According to humanistic psychology founder Abraham Maslow we’re all driven by needs. In Maslow’s Hierarchy of Needs, the most basic ones are our physiological needs (air, food, water, sleep, sex, etc.). No surprises there. If you’re consistently not getting what you need in this category, nothing else matters.
After our survival needs are taken care of, then come our need for Safety, Love/Belonging, Esteem, and finally Self-Actualization. It’s all pretty interesting stuff and can be very helpful when you think about human behavior. Most behavior is driven by a need. The most outrageous, over-the-top and often inexplicable behavior is driven by intensely felt emotions tied to these needs. When a kid or a teen acts out, instead of solely addressing what the child is doing, effective parents take a short cut and directly explore the need behind the behavior.
It all sounds like a solid system. Just get your needs met and be happy. Simple. Except what happens when one need is in conflict with another? For example the need for acceptance (which is huge for t(w)eens) vs. the need to be unique, also a big one with middle and high school students. That kind of conflict could spell trouble and often does.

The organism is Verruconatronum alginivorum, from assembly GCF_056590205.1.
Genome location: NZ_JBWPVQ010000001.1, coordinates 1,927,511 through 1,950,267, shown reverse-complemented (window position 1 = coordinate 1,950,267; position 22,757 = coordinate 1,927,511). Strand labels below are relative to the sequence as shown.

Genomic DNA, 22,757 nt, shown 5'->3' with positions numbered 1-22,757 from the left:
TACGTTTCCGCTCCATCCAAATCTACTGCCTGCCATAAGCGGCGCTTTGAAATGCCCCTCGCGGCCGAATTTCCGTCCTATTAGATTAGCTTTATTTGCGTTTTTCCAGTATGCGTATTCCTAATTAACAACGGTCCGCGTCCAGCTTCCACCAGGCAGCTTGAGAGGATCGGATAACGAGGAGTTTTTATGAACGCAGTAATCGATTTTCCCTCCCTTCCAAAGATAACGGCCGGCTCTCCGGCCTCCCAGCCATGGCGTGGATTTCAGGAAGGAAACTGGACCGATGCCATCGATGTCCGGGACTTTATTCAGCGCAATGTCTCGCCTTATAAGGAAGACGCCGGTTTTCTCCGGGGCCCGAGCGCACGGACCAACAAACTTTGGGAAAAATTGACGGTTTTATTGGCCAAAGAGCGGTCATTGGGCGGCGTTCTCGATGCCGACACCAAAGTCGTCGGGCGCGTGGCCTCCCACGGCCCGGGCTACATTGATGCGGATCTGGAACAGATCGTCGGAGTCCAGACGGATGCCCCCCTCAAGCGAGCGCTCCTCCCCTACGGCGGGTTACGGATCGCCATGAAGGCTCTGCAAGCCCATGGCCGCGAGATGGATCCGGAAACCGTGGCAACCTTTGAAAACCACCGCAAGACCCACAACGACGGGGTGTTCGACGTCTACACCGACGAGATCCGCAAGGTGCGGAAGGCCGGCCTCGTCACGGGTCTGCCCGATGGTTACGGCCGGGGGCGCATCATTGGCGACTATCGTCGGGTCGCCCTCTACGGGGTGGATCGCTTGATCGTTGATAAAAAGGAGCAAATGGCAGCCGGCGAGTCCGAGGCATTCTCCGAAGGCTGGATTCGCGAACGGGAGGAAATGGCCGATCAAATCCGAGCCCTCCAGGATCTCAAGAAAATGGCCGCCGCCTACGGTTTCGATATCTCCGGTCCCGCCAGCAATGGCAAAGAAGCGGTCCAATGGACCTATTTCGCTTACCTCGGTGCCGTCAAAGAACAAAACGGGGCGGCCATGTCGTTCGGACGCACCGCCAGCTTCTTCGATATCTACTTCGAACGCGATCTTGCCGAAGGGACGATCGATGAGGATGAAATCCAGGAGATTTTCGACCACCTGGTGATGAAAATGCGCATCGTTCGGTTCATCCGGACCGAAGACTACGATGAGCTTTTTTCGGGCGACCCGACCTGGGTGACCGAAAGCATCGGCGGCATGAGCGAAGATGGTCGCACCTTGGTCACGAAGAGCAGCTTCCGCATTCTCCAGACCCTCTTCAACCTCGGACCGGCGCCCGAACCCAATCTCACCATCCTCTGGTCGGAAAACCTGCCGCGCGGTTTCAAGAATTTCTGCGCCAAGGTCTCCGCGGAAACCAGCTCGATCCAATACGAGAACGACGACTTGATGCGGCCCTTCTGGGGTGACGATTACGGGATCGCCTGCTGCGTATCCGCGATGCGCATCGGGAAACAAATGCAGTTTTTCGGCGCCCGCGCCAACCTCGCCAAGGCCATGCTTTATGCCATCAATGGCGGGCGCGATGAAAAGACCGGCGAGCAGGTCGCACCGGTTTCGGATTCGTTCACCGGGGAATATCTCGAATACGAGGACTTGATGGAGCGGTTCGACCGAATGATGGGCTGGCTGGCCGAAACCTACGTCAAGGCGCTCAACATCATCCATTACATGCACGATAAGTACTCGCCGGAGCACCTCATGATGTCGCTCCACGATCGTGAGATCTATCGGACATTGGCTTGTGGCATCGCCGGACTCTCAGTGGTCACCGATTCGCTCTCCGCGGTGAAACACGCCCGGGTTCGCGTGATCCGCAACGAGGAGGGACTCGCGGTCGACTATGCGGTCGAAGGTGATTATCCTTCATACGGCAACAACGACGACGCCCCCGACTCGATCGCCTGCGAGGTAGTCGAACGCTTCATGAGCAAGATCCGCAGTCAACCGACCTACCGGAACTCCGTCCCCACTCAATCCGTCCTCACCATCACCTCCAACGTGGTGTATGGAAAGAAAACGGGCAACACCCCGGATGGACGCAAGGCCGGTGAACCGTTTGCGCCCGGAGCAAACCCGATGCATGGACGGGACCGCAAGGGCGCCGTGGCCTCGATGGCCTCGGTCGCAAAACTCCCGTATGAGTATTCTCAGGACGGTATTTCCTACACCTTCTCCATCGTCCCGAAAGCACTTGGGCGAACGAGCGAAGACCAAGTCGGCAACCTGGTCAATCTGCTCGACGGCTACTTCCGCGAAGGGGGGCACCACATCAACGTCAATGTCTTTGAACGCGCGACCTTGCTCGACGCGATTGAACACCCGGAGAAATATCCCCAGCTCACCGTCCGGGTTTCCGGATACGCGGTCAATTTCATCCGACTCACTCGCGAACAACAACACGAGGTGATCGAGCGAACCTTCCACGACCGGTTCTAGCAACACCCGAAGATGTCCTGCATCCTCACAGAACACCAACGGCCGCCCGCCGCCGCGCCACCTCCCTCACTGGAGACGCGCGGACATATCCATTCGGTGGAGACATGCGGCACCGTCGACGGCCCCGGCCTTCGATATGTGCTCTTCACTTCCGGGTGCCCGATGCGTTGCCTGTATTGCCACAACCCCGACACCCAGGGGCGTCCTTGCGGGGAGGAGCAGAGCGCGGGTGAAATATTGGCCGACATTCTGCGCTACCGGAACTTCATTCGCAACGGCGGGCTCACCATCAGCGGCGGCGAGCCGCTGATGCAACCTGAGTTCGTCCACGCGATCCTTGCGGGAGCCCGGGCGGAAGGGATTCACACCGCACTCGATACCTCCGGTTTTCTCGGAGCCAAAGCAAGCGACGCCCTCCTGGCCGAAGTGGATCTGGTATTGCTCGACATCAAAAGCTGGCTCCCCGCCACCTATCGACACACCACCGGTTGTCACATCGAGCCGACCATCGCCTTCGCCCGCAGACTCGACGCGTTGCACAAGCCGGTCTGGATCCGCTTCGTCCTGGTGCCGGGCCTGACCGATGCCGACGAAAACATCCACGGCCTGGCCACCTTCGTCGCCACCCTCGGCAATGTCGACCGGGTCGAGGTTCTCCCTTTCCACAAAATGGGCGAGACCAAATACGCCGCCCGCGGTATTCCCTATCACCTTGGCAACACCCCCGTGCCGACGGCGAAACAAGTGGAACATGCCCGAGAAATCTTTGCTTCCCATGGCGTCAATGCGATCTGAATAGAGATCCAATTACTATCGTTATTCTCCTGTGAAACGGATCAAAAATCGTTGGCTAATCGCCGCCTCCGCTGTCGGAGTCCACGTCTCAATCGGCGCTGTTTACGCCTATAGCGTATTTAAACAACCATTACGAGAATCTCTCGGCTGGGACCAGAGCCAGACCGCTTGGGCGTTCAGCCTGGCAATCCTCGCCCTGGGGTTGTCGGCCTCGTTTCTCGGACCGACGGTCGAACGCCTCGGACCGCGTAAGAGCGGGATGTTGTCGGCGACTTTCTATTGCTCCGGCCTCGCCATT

My guest today, Ronit Baras, who has studied and written about these conflicting needs and how they affect the life choices of adults and teens. Ronit is the co-creator of the “Be Happy in LIFE” life coaching program and the author of the two self help books, “Be Special, Be Yourself for Teenagers“ and “In the Outback with Jasmine Banks“.
Ronit is an experienced educator as well as an international speaker. Among her clients are private institutes, schools, universities, public organizations, government bodies, educational associations, financial corporations.
For her community work, Ronit Baras has been nominated twice for “Australian of the Year.”
Listen to our conversation right here:
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Or, you can download an MP3 version here.
Upcoming guests include:
Dr. Karyn Purvis, co-author (with Dr. David Cross, Wendy Lyons Sunshine) of The Connected Child: Bring hope and healing to your adoptive family